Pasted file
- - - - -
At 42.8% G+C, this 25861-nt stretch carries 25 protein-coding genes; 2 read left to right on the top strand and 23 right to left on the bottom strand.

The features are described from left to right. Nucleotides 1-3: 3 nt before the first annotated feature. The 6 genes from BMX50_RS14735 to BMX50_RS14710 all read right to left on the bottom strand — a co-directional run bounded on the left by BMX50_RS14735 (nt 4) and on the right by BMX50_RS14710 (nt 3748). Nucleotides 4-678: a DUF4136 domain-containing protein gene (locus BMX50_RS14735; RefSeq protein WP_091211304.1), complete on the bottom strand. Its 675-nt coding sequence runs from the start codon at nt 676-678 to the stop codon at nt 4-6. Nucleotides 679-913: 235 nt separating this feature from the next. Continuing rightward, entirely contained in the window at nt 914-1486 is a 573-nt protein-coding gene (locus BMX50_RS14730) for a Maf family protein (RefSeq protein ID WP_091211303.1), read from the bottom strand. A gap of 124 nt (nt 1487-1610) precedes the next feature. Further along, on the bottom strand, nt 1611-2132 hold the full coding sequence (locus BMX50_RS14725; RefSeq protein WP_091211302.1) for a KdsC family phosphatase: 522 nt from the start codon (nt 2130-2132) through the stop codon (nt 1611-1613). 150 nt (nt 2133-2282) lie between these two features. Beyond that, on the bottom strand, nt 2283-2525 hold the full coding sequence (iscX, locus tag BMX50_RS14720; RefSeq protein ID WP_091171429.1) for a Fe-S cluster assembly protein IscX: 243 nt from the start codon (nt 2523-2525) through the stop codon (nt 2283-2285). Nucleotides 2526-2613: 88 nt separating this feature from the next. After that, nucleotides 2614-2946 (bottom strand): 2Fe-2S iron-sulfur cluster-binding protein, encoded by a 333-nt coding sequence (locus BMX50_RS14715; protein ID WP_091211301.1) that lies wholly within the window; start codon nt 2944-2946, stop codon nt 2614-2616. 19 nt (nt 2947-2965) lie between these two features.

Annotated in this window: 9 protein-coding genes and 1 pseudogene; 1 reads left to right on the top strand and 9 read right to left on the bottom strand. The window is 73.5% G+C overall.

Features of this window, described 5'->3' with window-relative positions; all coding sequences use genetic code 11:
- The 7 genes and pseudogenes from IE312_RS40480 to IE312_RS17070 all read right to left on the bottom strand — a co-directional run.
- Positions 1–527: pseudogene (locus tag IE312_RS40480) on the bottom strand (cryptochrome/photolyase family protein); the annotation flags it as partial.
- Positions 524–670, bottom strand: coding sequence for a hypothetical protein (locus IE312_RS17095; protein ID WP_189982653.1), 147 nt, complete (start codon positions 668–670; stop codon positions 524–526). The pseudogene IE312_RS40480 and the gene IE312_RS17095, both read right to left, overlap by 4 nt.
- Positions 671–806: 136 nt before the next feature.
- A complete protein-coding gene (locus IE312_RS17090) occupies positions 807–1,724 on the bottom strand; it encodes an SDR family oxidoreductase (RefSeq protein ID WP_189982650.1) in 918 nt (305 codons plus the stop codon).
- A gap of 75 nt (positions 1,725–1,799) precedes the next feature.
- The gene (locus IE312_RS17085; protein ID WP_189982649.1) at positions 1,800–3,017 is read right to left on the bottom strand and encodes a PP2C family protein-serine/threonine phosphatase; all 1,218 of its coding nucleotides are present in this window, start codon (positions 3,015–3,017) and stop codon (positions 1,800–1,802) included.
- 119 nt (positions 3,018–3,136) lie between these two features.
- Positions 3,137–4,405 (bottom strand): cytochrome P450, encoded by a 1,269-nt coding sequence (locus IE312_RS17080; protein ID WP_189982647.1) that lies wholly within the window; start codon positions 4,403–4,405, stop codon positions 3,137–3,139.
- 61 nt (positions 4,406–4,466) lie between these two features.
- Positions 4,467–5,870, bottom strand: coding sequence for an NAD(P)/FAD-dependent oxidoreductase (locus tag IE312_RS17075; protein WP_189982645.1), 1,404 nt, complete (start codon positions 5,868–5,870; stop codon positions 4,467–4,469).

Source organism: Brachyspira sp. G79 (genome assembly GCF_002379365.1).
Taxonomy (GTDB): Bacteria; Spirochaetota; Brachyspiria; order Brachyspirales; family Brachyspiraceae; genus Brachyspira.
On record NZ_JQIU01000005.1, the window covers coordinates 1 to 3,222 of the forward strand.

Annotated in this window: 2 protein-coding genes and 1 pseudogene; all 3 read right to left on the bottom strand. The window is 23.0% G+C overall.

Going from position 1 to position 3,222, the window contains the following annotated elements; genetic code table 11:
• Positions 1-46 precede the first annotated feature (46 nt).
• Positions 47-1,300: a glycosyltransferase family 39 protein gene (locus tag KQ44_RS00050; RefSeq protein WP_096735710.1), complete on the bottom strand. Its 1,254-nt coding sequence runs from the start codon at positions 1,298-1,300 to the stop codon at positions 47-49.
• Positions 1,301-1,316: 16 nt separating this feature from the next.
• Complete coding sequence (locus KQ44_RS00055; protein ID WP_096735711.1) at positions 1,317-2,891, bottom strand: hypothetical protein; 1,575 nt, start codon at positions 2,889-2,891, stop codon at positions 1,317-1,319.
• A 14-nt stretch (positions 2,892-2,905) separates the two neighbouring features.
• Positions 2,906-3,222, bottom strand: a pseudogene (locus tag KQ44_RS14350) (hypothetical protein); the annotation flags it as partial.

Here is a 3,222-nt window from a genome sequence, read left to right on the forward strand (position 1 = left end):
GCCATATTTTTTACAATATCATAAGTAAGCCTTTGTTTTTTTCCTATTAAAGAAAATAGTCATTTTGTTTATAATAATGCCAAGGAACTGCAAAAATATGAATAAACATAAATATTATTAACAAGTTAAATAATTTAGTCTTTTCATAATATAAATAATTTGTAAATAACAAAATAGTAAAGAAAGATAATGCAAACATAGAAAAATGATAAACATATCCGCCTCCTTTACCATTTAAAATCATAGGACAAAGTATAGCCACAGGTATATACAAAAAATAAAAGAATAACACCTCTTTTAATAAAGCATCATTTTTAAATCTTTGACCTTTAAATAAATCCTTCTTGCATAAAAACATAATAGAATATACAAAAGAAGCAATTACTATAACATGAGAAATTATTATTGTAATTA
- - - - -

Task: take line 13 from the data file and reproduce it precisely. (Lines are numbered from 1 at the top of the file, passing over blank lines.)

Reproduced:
- Positions 3,137–4,405 (bottom strand): cytochrome P450, encoded by a 1,269-nt coding sequence (locus IE312_RS17080; protein ID WP_189982647.1) that lies wholly within the window; start codon positions 4,403–4,405, stop codon positions 3,137–3,139.